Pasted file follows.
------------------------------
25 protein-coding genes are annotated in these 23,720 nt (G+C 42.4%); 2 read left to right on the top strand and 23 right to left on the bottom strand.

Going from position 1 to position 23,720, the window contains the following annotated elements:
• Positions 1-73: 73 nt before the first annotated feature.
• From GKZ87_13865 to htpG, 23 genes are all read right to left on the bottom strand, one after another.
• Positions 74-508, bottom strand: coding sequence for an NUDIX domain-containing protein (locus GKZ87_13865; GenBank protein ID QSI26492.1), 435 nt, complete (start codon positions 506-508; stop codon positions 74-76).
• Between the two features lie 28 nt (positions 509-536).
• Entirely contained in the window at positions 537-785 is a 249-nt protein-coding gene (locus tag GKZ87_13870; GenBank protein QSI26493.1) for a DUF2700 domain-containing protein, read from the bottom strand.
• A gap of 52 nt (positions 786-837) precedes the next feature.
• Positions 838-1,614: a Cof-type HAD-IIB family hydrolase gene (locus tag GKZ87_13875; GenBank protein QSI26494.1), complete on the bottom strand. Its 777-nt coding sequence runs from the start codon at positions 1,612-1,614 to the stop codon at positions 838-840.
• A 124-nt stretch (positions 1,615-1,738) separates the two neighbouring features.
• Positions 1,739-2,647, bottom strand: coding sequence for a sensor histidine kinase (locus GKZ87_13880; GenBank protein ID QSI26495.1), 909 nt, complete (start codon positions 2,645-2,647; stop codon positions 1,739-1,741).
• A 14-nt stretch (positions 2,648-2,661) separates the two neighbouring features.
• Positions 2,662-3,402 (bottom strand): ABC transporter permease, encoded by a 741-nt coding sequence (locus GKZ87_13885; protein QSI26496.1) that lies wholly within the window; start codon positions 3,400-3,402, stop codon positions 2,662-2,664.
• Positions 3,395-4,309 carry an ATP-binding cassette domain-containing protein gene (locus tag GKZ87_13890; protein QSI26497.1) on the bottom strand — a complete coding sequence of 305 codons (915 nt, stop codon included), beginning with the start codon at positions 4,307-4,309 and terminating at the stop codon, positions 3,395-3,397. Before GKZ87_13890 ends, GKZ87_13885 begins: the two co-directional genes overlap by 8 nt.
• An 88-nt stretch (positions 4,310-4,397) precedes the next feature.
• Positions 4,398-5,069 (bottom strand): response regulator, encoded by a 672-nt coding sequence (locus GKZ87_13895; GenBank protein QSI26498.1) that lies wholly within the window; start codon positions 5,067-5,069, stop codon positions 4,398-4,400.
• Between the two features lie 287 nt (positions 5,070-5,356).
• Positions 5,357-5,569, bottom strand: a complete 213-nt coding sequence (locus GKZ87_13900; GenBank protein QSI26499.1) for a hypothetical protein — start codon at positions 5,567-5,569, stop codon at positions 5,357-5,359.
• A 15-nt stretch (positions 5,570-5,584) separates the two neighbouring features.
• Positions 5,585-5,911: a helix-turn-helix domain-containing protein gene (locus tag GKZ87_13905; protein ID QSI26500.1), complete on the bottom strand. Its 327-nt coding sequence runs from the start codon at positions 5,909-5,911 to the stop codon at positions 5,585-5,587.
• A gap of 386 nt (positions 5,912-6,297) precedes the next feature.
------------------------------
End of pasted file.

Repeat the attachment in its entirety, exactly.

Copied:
25 protein-coding genes are annotated in these 23,720 nt (G+C 42.4%); 2 read left to right on the top strand and 23 right to left on the bottom strand.

Going from position 1 to position 23,720, the window contains the following annotated elements:
• Positions 1-73: 73 nt before the first annotated feature.
• From GKZ87_13865 to htpG, 23 genes are all read right to left on the bottom strand, one after another.
• Positions 74-508, bottom strand: coding sequence for an NUDIX domain-containing protein (locus GKZ87_13865; GenBank protein ID QSI26492.1), 435 nt, complete (start codon positions 506-508; stop codon positions 74-76).
• Between the two features lie 28 nt (positions 509-536).
• Entirely contained in the window at positions 537-785 is a 249-nt protein-coding gene (locus tag GKZ87_13870; GenBank protein QSI26493.1) for a DUF2700 domain-containing protein, read from the bottom strand.
• A gap of 52 nt (positions 786-837) precedes the next feature.
• Positions 838-1,614: a Cof-type HAD-IIB family hydrolase gene (locus tag GKZ87_13875; GenBank protein QSI26494.1), complete on the bottom strand. Its 777-nt coding sequence runs from the start codon at positions 1,612-1,614 to the stop codon at positions 838-840.
• A 124-nt stretch (positions 1,615-1,738) separates the two neighbouring features.
• Positions 1,739-2,647, bottom strand: coding sequence for a sensor histidine kinase (locus GKZ87_13880; GenBank protein ID QSI26495.1), 909 nt, complete (start codon positions 2,645-2,647; stop codon positions 1,739-1,741).
• A 14-nt stretch (positions 2,648-2,661) separates the two neighbouring features.
• Positions 2,662-3,402 (bottom strand): ABC transporter permease, encoded by a 741-nt coding sequence (locus GKZ87_13885; protein QSI26496.1) that lies wholly within the window; start codon positions 3,400-3,402, stop codon positions 2,662-2,664.
• Positions 3,395-4,309 carry an ATP-binding cassette domain-containing protein gene (locus tag GKZ87_13890; protein QSI26497.1) on the bottom strand — a complete coding sequence of 305 codons (915 nt, stop codon included), beginning with the start codon at positions 4,307-4,309 and terminating at the stop codon, positions 3,395-3,397. Before GKZ87_13890 ends, GKZ87_13885 begins: the two co-directional genes overlap by 8 nt.
• An 88-nt stretch (positions 4,310-4,397) precedes the next feature.
• Positions 4,398-5,069 (bottom strand): response regulator, encoded by a 672-nt coding sequence (locus GKZ87_13895; GenBank protein QSI26498.1) that lies wholly within the window; start codon positions 5,067-5,069, stop codon positions 4,398-4,400.
• Between the two features lie 287 nt (positions 5,070-5,356).
• Positions 5,357-5,569, bottom strand: a complete 213-nt coding sequence (locus GKZ87_13900; GenBank protein QSI26499.1) for a hypothetical protein — start codon at positions 5,567-5,569, stop codon at positions 5,357-5,359.
• A 15-nt stretch (positions 5,570-5,584) separates the two neighbouring features.
• Positions 5,585-5,911: a helix-turn-helix domain-containing protein gene (locus tag GKZ87_13905; protein ID QSI26500.1), complete on the bottom strand. Its 327-nt coding sequence runs from the start codon at positions 5,909-5,911 to the stop codon at positions 5,585-5,587.
• A gap of 386 nt (positions 5,912-6,297) precedes the next feature.